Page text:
May 19, 2004

Editorial Roundup

The Times Herald applauds a judge's ruling letting the Marine City Wal-Mart go forward:

The arguments Mariners First raises aren't particularly compelling. In her May 16 Times Herald column, the Rev. Rosalie Skwiers said Wal-Mart would increase retail space by 35%. "Where are the studies to show us this 35% increase, all at one time, will not adversely affect our city?" she asked.

That also begs this question: Where are the studies that prove this retail development will harm Marine City?

On the other hand, the Chattanoogan gives ample space to a group called the Coalition for Responsible Progress that thinks Wal-Mart has destroyed too much green space:
The Brainerd Wal-Mart has been foisted upon us through a series of sweet deals, ignoring the wishes of our citizens as outlined in the Brainerd Town Plan and Imagine Eastgate that was adopted by the City Council in 1998.
The Demopolis Times, referencing this National Review article by Jay Nordlinger, characterizes the War on Wal-Mart as silly, while forecasting the only way to take it down:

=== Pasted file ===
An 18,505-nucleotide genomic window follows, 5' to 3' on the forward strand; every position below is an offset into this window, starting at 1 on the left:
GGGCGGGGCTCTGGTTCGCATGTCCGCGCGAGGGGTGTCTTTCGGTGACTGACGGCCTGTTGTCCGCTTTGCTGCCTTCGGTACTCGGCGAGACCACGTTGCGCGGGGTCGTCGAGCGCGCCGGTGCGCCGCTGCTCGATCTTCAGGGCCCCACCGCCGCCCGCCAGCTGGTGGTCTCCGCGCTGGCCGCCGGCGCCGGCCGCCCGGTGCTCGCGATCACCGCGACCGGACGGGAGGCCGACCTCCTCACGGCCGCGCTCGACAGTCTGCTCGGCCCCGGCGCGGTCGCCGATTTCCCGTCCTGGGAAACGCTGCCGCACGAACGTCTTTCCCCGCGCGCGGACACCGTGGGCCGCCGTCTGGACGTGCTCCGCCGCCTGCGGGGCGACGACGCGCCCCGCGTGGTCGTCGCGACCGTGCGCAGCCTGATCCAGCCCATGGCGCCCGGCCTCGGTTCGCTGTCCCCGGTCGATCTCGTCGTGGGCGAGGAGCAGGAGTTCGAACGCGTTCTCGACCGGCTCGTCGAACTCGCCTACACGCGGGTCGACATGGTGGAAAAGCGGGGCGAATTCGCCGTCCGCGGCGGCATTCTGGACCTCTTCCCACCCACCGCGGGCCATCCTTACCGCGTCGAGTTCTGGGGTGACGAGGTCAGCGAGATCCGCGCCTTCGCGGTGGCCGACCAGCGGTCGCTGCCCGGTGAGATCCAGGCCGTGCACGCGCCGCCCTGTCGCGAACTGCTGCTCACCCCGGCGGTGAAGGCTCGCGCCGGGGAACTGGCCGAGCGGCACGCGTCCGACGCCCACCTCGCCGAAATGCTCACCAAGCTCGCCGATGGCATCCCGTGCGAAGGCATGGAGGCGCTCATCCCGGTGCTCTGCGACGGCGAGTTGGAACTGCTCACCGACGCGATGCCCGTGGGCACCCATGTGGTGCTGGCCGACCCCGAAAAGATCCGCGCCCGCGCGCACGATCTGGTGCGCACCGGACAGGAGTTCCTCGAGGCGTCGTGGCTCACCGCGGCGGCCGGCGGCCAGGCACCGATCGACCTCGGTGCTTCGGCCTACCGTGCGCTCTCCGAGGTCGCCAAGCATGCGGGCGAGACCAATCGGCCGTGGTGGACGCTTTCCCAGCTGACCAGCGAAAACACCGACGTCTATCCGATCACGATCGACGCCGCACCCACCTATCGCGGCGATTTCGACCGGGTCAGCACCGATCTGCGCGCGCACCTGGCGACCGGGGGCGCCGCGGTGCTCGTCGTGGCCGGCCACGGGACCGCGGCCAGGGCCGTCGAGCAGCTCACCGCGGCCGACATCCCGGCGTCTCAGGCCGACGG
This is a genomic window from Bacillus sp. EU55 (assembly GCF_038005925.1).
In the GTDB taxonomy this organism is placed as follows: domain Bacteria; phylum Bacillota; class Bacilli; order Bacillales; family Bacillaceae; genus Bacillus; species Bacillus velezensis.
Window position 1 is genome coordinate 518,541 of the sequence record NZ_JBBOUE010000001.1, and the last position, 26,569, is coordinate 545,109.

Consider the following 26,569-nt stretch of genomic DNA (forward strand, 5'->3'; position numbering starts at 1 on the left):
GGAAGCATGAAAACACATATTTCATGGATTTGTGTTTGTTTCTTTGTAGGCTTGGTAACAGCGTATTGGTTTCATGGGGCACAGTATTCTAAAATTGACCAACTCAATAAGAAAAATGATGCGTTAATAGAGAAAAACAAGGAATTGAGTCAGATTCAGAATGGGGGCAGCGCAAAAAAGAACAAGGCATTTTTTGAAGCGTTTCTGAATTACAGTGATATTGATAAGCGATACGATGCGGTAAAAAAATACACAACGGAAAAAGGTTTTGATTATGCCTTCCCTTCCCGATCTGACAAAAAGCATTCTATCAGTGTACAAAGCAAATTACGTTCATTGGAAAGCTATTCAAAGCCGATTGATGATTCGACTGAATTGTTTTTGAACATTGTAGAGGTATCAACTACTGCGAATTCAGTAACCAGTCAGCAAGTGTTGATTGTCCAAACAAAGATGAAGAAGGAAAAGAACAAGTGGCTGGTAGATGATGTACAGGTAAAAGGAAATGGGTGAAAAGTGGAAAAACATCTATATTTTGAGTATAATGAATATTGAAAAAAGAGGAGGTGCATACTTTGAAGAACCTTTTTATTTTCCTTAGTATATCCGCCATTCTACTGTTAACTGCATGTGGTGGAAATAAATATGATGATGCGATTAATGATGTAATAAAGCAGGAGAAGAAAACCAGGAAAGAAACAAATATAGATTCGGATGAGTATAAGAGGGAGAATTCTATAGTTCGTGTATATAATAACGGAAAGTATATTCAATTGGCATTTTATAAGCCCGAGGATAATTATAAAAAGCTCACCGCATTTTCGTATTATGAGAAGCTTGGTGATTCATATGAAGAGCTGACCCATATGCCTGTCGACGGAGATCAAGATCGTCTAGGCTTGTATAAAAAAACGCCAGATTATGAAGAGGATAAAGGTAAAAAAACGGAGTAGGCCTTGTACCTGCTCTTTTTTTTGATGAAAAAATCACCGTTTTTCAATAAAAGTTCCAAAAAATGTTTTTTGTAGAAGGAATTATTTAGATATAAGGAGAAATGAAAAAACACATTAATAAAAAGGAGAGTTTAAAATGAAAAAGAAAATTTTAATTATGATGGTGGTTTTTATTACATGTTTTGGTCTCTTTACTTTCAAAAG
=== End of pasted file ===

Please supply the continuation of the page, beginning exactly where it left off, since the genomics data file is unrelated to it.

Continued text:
If Wal-Mart seems unstoppable, there is one force that will be its undoing, and it's not angry protests. Eventually, some retailer will be more nimble and cunning than even Wal-Mart, and it will get -- as all businesses in America do -- its own capitalist comeuppance.
Finally,the Omaha World-Herald relates the moral struggle some have shopping at Wal-Mart:
For some Americans, like Allgood, shopping at Wal-Mart involves internal struggle. For others, no struggle at all - they love it.

While we've carried on this love-hate relationship with Wal-Mart for years, a recent onslaught of bad publicity has threatened the image of the world's largest retailer even more. News stories and lawsuits allege low wages, unequal pay and the use of illegal immigrant workers.

Posted by Kevin on May, 19 2004 at 10:10 AM